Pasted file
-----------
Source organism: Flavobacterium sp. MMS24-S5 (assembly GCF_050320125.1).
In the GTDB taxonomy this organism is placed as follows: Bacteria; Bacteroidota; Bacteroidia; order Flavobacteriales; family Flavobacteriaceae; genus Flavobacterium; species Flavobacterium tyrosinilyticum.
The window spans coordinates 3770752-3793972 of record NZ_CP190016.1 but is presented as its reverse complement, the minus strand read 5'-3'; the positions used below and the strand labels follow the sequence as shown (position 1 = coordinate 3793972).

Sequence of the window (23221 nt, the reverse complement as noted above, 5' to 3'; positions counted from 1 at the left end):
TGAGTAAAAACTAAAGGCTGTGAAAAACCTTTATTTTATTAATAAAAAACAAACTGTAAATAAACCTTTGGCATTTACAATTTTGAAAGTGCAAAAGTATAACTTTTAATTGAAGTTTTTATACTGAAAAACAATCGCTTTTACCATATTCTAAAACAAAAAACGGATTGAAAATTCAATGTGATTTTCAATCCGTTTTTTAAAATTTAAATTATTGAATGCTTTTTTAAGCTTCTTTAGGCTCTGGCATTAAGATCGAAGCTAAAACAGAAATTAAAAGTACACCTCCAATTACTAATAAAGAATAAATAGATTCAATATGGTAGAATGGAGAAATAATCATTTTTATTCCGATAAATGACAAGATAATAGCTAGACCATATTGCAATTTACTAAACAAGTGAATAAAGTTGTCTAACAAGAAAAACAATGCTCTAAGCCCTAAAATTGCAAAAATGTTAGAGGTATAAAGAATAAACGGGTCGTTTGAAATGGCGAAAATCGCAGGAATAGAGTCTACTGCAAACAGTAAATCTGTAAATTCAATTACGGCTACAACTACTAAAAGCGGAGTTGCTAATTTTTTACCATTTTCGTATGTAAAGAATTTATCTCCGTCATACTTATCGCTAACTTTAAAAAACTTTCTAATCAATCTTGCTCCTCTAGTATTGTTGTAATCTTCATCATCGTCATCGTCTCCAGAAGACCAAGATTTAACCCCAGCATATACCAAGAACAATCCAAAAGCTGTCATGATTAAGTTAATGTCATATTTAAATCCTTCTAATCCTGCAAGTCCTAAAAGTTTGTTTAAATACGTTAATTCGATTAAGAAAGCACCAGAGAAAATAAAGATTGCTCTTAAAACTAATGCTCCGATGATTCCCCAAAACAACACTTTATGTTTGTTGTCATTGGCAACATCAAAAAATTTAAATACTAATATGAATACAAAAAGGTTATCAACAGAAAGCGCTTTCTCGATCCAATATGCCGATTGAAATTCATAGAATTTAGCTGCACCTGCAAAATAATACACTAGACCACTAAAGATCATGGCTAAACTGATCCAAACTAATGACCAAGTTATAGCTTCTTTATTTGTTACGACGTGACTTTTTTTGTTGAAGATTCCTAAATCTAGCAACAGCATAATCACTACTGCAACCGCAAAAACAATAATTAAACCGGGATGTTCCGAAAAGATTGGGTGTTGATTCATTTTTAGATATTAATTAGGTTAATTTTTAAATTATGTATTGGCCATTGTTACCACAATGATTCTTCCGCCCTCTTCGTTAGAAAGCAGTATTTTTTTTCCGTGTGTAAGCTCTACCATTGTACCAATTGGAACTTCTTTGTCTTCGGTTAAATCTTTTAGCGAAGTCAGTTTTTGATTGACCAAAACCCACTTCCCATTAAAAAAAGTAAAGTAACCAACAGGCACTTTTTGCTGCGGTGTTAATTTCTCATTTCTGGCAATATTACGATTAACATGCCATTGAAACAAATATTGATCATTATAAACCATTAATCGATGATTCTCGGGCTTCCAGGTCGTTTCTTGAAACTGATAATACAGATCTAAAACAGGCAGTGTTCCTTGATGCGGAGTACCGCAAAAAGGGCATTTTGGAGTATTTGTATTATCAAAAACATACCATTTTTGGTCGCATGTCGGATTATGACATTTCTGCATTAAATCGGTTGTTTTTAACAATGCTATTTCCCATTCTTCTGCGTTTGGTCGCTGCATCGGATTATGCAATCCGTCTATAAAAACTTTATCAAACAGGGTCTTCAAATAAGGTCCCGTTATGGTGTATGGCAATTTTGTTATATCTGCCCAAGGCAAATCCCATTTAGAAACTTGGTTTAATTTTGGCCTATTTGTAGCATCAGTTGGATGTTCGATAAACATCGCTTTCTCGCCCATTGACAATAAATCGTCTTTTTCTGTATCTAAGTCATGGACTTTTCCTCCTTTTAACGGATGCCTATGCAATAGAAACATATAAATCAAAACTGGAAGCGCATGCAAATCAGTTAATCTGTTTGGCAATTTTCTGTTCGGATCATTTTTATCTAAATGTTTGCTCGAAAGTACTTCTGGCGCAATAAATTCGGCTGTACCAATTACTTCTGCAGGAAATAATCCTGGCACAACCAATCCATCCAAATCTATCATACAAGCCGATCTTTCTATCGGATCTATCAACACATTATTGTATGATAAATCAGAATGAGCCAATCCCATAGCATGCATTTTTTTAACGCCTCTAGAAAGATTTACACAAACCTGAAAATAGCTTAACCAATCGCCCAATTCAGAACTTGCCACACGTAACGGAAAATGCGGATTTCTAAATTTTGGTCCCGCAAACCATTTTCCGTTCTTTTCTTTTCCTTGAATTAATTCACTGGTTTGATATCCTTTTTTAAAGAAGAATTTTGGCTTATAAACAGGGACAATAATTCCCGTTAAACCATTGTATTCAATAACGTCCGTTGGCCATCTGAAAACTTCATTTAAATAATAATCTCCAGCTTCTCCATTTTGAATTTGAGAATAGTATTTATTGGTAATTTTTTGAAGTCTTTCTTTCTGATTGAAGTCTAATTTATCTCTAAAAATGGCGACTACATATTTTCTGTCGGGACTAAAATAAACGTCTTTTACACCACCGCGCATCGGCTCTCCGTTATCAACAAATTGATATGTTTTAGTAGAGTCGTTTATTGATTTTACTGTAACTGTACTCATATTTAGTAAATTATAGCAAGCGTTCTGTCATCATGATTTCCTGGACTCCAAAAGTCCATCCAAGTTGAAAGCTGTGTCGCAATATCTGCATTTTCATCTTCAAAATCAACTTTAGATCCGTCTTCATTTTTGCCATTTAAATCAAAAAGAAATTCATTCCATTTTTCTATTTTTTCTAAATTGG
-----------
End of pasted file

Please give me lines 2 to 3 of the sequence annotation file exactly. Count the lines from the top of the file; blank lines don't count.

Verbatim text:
In the GTDB taxonomy this organism is placed as follows: Bacteria; Bacteroidota; Bacteroidia; order Flavobacteriales; family Flavobacteriaceae; genus Flavobacterium; species Flavobacterium tyrosinilyticum.
The window spans coordinates 3770752-3793972 of record NZ_CP190016.1 but is presented as its reverse complement, the minus strand read 5'-3'; the positions used below and the strand labels follow the sequence as shown (position 1 = coordinate 3793972).